The Mysterious Murder of a Heroic Chemist Who Was (Probably) Also a Spy

Illustration for article titled The Mysterious Murder of a Heroic Chemist Who Was (Probably) Also a Spy

In 1952, a vacationing British family of three was brutally shot and clubbed to death while camping roadside near the village of Lurs, on the banks of the Durance. The murders, for which a local farmer was convicted (but spared the guillotine), became known as “France’s crime of the century.” And its mysteries still intrigue.


The guilt of Gaston Dominici—whose son Gustave Dominici discovered the bodies of Sir Jack Drummond, his wife Anne, and 10-year-old Elizabeth—has been debated over the years. That kind of nagging doubt is not unusual for such a high-profile case, especially one with so many inconsistencies, as an article published to mark the crime’s 50-year anniversary in the Guardian noted:

What was Dominici’s motive? Where did the murder weapon, a battered US army Rock-Ola carbine, come from? What of the unidentified men seen on the road? And was Sir Jack, as Fleet Street soon began claiming, rather more than just an eminent scientist?

That last question in particular has inspired conspiracy theories galore over the years. Because who, exactly, was Sir Jack Drummond? On paper, he was a prominent, distinguished scientist whom the BBC referred to as “the nation’s top food chemist,” and who’d played an important role in World War II:

He researched and defined vitamins as we know them today and during the war, he was the man responsible for rationing based on a scientific diet he had developed.

He was knighted for his wartime work and could be considered the Jamie Oliver of his day for encouraging healthy eating.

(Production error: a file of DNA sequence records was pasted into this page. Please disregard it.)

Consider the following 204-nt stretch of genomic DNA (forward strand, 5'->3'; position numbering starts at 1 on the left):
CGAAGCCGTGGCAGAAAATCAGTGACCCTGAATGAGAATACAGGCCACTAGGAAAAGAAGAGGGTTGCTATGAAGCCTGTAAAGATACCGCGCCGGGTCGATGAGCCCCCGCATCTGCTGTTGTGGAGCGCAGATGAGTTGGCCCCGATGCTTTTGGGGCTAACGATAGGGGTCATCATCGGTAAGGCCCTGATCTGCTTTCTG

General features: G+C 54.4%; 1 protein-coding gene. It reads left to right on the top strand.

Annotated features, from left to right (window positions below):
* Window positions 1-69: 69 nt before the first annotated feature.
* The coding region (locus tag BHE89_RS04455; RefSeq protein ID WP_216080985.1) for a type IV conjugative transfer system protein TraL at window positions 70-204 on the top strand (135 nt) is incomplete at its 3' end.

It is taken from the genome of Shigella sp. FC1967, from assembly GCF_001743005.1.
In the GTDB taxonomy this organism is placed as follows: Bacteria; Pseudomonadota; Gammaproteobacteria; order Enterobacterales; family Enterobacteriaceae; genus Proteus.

The Guardian elaborates (in an article with the macabre title “A menu for murder”), pointing out that his contributions made him a “genuine home-front hero:”

In February 1940, Drummond had been appointed chief scientific adviser to the Ministry of Food, where he did more than perhaps any other single individual to ensure that island Britain survived the Nazi U-boat blockade without starving. In fact the health of the British nation, schoolchildren included, was not just maintained during the second world war but improved. The American Public Health Association reported that “the rates of infantile, neonatal and maternal mortality and stillbirths all reached the lowest levels in the history of the country. The incidence of anaemia and dental caries declined, the rate of growth of schoolchildren improved, progress was made in the control of tuberculosis, and the general state of nutrition of the population as a whole was up to or an improvement upon pre-war standards.” Indeed, the incidence of almost every diet-related illness was lower than it had ever been.

Illustration for article titled The Mysterious Murder of a Heroic Chemist Who Was (Probably) Also a Spy

After the war, he left the government and took at job in the research department at UK pharmacy company Boots, which at the time was a prominent force in the agrochemicals industry. It was a career move that surprised many of his colleagues. But his murder was far more shocking, and it led to speculation that “l’affaire Dominici” may have been some kind of hired-assassin situation, with a convenient fall guy who happened to live in a farmhouse near where the Drummond family bodies were discovered. The main evidence against Dominici was a booze-fueled confession, which he later recanted.


As the Mirror recalls, the Dominicis were thought to be the only witnesses to the murders, and that was by way of overhearing shots fired in the night. They weren’t alarmed by the sounds, because they figured it was the gun of a poacher who happened to be prowling in the area.

Beyond that, it gets confusing, with conflicting stories over whether or not the Dominicis had met the Drummonds prior to that fatal night, and whether or not Elizabeth was still alive when Gustave discovered the grim crime scene. But mostly, there was this:

Gustave and his brother Clovis claimed they heard their father said he admitted having “killed the English.”

Gaston went on to make an apparently drunken confession but he later withdrew it. Gustave took back his claims too.